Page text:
Loosen Up Shoulder Stiffness with Proper Stretching
A wide variety of disorders can result in a stiff shoulder. These conditions range from tightness in certain areas of the shoulder joint as in a throwing athlete with tightness in the back of the shoulder to a more global loss of motion as in a person with a “frozen shoulder.”
Throwing or overhead athletes can develop a disorder called glenohumeral internal rotation deficit (GIRD). Repetitive throwing causes scarring of the back of the shoulder joint. This, in turn, changes the mechanics of the shoulder resulting in loss of internal rotation of the shoulder, pain, and often, muscle tears. Overhead athletes complain of pain in the back part of their shoulder when their arm is in the “cocking” and/or “acceleration” phases of throwing and complain of tightness when the arm is brought across the body or behind the back. Treatment should be centered on stretching the back shoulder muscles and strengthening the rotator cuff or front muscles of the shoulder. It’s also important for pitchers to work on stabilizing and strengthening the shoulder blade. Also, overhead athletes, particularly young throwers, should adhere to pitch count guidelines and continually have their throwing motion evaluated to look for flaws that may contribute to this condition. For information on preventing youth pitching injuries, visit www.STOPSportsInjuries.org.
A “frozen shoulder” is a more global loss of motion, where the shoulder is tight in several different positions. “Primary frozen shoulder,” also known as “adhesive capsulitis,” is a condition which is more common in 40- to 60-year-old women or people with diabetes or thyroid problems. It can be following a minor injury to the shoulder,or more commonly, develop without a particular event. The cause of this condition is not entirely clear, but scar tissue forms in all portions of the joint, most often starting in the front of the shoulder. This disorder goes through the following distinct phases: the “freezing” or inflammatory stage during which pain develops and motion loss occurs, the “frozen” stage where there is significant loss of motion, but decreased pain, and the “thawing” phase where there is a gradual return of motion. In a majority of patients, the shoulder “thaws out” on its own without surgical intervention, but this process may take anywhere from six months to two years. Cortisone injections in the early inflammatory phases and gentle physical therapy may expedite the process. Rarely, manipulation of the shoulder under anesthesia with surgical release of the scar tissue is needed to regain motion.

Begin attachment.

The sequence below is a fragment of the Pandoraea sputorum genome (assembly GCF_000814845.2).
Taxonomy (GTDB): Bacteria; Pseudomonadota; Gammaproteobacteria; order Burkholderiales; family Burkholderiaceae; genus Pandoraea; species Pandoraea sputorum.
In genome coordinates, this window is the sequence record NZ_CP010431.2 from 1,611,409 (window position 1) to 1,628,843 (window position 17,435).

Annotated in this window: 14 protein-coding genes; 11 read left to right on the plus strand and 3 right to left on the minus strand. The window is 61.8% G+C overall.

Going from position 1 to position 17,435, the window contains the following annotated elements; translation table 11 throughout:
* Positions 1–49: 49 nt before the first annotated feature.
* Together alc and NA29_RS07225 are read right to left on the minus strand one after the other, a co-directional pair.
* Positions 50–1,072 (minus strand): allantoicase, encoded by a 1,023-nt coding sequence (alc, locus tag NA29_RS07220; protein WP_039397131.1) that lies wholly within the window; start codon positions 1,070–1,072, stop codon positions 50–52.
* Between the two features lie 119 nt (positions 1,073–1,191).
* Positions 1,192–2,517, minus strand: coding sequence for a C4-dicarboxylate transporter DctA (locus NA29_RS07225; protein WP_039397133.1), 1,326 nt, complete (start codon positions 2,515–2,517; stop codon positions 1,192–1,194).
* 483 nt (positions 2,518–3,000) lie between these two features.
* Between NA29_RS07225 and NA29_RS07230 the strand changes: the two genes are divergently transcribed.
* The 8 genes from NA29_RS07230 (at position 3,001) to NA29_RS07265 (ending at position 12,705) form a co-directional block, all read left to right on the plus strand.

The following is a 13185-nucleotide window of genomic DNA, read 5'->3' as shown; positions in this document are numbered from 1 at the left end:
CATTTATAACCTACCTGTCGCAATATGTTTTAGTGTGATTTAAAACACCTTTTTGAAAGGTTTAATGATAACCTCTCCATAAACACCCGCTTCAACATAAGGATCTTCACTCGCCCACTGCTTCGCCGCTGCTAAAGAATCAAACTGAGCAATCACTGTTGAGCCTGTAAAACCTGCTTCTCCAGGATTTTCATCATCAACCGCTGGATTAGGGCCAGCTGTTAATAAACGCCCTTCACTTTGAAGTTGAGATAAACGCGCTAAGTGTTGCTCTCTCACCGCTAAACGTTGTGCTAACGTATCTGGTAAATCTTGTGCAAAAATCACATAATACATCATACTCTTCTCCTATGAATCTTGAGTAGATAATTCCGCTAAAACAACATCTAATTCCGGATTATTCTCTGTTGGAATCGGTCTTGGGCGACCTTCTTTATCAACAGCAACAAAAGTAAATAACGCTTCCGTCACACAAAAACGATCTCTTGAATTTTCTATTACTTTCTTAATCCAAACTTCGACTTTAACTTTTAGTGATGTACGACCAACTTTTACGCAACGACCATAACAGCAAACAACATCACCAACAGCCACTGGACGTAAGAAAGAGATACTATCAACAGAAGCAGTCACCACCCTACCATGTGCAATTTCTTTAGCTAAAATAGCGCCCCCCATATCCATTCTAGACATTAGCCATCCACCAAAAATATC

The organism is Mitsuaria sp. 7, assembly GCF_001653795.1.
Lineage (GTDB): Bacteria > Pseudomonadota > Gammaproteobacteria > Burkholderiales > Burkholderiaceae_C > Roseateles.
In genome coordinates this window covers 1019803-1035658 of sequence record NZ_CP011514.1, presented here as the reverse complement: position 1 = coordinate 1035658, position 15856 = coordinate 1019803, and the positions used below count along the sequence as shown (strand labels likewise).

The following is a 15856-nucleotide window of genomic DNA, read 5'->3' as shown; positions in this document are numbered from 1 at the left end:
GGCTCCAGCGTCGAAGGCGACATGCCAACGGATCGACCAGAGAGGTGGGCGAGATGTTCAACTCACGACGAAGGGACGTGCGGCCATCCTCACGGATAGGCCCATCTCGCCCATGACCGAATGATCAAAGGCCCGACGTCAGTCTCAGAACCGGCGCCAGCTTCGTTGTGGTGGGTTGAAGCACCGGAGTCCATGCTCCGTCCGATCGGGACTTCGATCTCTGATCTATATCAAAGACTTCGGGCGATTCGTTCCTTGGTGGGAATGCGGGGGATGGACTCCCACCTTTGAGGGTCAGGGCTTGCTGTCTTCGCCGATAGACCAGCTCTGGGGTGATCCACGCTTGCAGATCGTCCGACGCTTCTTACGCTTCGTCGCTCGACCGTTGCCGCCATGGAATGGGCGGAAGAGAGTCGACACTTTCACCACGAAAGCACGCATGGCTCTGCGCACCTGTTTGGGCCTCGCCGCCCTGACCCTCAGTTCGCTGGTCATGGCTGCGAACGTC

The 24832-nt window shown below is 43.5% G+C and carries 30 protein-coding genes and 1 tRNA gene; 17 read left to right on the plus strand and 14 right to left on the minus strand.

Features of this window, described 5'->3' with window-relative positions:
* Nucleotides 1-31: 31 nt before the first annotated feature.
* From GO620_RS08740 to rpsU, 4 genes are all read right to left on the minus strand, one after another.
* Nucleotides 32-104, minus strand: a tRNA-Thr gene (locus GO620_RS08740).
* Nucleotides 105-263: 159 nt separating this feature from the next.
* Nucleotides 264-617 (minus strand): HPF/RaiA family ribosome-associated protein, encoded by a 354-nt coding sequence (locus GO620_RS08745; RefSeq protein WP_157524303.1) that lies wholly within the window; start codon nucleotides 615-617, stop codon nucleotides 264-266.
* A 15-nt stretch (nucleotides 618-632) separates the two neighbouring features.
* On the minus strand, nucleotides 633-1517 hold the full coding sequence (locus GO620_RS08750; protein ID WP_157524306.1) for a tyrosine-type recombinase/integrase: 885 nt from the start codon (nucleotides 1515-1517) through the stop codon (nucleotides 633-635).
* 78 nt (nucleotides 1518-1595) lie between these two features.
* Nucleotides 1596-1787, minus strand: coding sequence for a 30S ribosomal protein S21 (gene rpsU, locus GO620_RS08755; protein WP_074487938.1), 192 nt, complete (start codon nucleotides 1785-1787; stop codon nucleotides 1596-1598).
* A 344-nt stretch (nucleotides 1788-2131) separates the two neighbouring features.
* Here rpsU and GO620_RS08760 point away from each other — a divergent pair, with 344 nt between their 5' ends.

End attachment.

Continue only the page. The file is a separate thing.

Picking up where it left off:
If one starts developing shoulder stiffness, it is important to be evaluated by a medical professional familiar with shoulder disorders to get an appropriate diagnosis and treatment plan. Often these conditions are misdiagnosed and inappropriate treatment is undertaken initially, prolonging recovery..